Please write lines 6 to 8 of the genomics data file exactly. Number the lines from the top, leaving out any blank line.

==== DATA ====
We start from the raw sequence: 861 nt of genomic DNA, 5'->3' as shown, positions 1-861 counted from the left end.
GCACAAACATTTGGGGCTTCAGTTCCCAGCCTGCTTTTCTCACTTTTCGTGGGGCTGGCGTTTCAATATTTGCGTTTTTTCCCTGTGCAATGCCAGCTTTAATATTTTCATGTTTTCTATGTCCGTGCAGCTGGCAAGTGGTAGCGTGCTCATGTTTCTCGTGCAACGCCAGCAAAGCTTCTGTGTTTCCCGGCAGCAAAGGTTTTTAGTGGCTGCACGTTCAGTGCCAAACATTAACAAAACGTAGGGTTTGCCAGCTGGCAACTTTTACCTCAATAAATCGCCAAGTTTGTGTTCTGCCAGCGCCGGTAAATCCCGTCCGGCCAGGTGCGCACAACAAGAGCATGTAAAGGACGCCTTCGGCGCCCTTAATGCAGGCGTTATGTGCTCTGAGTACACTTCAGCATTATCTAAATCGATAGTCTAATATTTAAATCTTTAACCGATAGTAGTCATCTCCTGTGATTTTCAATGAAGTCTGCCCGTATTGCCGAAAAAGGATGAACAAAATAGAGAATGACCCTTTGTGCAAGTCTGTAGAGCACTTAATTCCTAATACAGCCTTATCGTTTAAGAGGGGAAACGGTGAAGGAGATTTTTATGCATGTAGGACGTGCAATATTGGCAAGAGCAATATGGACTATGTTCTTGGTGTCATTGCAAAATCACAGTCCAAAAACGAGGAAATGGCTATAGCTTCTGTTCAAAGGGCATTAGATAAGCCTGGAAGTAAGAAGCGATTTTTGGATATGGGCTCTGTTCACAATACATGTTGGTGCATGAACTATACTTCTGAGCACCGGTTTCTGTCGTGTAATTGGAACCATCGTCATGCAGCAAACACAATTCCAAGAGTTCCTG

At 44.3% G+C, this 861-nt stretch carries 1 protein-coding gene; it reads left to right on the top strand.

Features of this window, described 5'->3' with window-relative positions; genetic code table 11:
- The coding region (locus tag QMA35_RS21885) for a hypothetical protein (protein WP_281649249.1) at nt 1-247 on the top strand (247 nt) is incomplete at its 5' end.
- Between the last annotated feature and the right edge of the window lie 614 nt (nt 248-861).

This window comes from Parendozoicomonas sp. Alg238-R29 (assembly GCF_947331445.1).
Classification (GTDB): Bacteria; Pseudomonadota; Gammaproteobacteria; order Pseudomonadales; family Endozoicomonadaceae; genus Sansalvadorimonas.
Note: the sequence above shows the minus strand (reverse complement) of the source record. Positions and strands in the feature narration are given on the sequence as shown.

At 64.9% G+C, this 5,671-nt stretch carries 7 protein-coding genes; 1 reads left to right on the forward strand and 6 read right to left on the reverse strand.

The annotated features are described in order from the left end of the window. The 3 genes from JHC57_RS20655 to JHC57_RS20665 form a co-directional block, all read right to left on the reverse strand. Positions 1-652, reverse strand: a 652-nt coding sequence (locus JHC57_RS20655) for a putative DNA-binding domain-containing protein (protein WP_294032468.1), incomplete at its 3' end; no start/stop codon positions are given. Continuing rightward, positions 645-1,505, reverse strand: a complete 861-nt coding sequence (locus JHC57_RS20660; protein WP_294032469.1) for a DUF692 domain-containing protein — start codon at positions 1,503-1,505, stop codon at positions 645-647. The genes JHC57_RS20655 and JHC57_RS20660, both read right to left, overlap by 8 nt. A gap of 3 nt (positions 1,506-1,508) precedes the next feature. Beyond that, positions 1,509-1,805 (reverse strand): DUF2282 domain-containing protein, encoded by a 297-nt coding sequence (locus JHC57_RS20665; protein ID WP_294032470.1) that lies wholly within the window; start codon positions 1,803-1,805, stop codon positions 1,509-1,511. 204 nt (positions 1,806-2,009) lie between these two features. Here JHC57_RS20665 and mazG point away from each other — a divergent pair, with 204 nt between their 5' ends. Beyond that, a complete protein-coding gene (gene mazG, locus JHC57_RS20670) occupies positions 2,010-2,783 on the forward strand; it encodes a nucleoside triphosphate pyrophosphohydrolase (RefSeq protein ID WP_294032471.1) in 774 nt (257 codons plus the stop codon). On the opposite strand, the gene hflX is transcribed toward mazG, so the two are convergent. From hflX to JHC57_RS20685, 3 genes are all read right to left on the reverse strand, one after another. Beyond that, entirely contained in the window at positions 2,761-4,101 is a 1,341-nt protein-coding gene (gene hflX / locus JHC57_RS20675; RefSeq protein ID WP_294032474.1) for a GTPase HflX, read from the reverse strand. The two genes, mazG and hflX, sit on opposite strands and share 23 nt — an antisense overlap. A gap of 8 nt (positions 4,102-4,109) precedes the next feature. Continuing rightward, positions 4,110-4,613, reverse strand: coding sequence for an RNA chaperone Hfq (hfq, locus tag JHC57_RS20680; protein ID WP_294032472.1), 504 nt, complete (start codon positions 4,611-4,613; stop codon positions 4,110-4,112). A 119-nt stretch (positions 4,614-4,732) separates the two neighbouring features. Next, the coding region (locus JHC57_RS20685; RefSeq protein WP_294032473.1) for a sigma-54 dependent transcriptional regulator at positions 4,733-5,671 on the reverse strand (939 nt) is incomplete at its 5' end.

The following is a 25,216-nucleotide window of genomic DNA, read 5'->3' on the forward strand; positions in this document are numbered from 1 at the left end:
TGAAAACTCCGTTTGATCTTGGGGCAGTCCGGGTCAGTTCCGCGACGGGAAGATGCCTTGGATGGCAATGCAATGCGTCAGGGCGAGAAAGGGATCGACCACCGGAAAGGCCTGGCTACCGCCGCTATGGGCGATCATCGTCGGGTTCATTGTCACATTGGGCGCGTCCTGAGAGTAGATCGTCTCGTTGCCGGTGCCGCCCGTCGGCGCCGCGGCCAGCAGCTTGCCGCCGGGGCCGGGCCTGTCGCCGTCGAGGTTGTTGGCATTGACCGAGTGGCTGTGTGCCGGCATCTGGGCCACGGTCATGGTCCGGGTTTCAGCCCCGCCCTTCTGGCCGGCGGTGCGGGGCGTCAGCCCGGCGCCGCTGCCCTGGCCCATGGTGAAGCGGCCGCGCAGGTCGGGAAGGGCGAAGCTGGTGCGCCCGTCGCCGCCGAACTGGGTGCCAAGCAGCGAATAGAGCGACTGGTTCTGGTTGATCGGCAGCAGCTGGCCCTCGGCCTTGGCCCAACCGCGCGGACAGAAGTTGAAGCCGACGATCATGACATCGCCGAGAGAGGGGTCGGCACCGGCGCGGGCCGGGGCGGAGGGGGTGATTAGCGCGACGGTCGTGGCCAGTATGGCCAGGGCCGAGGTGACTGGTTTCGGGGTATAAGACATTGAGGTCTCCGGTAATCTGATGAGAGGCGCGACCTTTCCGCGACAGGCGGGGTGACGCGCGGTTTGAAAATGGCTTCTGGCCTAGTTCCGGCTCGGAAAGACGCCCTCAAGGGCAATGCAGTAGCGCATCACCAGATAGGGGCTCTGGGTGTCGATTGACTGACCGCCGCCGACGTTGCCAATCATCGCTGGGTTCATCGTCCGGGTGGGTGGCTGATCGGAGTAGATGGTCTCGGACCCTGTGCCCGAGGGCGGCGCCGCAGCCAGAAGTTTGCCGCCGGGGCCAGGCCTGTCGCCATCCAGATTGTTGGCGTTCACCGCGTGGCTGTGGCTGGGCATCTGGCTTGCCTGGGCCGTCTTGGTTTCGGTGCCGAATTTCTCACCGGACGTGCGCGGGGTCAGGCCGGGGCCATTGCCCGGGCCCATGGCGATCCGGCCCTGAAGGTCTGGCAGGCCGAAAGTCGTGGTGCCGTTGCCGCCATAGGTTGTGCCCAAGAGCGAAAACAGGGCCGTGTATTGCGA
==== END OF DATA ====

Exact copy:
- Between the last annotated feature and the right edge of the window lie 614 nt (nt 248-861).

This window comes from Parendozoicomonas sp. Alg238-R29 (assembly GCF_947331445.1).
Classification (GTDB): Bacteria; Pseudomonadota; Gammaproteobacteria; order Pseudomonadales; family Endozoicomonadaceae; genus Sansalvadorimonas.